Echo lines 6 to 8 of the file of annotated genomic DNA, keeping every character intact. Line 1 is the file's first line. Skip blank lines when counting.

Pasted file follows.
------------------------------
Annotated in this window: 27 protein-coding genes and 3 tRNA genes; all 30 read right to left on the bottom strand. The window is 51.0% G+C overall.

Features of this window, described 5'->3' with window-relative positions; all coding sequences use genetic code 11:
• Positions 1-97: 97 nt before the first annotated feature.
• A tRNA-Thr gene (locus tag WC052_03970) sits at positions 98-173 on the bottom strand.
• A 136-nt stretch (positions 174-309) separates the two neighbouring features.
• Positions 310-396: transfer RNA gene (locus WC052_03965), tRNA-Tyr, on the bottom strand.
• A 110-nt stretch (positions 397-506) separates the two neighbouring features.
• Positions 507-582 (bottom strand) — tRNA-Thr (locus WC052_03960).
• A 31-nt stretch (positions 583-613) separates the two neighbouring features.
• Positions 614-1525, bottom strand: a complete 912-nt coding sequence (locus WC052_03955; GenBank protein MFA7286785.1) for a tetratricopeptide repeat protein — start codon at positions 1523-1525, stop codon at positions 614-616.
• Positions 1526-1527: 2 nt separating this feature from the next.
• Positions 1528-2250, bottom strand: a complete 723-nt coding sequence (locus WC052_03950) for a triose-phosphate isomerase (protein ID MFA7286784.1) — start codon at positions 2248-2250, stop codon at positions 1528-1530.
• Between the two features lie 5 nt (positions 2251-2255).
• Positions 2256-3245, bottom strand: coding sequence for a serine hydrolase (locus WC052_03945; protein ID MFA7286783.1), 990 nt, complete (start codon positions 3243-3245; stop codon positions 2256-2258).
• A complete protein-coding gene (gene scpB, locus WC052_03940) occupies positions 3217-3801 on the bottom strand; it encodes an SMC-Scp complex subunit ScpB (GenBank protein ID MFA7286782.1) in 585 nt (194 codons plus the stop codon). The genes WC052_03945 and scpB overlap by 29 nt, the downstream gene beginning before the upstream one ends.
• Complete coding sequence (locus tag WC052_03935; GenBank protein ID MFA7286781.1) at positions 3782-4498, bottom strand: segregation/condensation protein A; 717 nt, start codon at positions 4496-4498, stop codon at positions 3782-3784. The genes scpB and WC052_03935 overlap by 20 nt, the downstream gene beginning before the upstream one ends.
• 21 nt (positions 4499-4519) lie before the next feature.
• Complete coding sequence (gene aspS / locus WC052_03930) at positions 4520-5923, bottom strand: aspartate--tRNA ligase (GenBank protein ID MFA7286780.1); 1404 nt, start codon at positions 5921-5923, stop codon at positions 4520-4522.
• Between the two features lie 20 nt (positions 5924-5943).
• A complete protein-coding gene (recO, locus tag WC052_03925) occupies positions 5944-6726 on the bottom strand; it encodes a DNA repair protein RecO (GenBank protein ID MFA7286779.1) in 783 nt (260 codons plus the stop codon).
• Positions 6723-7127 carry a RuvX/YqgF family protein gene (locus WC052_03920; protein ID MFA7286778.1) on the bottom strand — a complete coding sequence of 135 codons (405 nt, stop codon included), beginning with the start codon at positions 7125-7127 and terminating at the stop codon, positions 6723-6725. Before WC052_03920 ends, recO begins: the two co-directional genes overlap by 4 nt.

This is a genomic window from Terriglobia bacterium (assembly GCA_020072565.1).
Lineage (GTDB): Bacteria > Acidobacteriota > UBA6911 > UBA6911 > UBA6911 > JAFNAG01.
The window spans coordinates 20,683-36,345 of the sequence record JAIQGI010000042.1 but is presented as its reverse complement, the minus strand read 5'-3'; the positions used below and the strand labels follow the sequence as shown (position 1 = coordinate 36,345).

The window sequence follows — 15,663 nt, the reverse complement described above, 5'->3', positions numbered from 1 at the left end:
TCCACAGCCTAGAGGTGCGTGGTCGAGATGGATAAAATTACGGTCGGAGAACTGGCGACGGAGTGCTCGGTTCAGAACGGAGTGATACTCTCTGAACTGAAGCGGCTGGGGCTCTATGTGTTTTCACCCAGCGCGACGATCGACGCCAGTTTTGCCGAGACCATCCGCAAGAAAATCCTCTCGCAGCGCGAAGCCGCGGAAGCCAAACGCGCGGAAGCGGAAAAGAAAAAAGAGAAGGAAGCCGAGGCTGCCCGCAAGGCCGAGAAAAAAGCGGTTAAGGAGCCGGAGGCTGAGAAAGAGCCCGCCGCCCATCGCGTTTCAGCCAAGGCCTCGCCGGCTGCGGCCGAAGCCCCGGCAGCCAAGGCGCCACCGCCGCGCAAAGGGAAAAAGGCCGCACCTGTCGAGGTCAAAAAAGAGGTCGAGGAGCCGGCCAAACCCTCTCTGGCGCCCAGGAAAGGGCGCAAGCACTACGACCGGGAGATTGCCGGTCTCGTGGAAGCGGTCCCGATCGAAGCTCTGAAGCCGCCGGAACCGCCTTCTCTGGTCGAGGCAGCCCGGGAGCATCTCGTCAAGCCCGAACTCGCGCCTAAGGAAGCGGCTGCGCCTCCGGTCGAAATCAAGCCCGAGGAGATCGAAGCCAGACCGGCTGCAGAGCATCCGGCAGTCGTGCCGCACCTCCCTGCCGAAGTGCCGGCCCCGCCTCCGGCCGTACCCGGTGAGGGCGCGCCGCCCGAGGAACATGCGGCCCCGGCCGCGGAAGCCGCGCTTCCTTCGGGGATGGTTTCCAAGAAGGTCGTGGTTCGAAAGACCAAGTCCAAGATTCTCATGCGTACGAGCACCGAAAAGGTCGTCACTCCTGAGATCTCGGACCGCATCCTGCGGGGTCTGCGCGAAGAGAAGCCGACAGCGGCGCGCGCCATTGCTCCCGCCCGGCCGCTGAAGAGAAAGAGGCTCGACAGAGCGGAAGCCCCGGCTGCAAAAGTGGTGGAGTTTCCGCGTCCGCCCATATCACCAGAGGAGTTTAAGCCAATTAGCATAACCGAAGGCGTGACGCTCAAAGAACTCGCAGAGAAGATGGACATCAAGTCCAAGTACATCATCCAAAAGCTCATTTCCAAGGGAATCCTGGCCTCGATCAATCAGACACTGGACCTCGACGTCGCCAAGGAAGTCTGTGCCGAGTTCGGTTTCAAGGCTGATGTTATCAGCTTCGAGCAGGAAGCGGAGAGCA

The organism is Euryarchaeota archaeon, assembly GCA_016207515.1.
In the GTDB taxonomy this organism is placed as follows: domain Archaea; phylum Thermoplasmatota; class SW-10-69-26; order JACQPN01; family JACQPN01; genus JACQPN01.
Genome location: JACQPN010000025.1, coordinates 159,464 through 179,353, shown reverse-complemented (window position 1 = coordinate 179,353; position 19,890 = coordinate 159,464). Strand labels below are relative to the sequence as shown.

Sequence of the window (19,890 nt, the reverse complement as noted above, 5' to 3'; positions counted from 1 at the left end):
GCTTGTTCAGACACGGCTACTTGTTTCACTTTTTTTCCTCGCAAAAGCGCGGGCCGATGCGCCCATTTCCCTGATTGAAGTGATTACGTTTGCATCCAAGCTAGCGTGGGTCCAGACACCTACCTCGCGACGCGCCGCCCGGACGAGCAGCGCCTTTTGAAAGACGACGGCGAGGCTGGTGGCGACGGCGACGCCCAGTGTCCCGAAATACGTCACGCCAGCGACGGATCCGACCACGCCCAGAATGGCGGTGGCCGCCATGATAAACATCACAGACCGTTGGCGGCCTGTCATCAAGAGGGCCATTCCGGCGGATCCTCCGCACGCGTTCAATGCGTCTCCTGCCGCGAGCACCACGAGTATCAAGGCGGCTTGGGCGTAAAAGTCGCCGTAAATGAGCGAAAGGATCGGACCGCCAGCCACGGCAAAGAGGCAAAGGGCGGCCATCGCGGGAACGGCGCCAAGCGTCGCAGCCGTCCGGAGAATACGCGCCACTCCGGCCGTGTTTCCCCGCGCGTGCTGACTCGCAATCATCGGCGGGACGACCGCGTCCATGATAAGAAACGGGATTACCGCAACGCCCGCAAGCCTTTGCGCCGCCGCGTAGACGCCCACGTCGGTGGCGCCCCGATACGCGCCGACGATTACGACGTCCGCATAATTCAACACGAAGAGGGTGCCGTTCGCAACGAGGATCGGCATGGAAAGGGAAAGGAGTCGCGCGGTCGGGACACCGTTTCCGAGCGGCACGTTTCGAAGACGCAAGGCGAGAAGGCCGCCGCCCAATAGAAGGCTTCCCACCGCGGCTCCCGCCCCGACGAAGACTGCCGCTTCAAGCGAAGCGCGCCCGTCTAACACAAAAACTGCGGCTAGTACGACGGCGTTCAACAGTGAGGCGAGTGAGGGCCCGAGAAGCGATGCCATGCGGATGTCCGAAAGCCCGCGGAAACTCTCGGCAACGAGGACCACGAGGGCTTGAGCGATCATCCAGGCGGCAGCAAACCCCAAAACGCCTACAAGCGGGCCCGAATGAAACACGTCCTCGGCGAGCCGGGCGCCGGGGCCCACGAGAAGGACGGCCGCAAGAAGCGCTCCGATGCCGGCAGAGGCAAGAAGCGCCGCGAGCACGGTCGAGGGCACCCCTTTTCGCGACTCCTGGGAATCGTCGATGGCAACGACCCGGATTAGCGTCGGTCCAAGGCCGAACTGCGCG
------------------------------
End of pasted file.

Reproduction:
• Positions 310-396: transfer RNA gene (locus WC052_03965), tRNA-Tyr, on the bottom strand.
• A 110-nt stretch (positions 397-506) separates the two neighbouring features.
• Positions 507-582 (bottom strand) — tRNA-Thr (locus WC052_03960).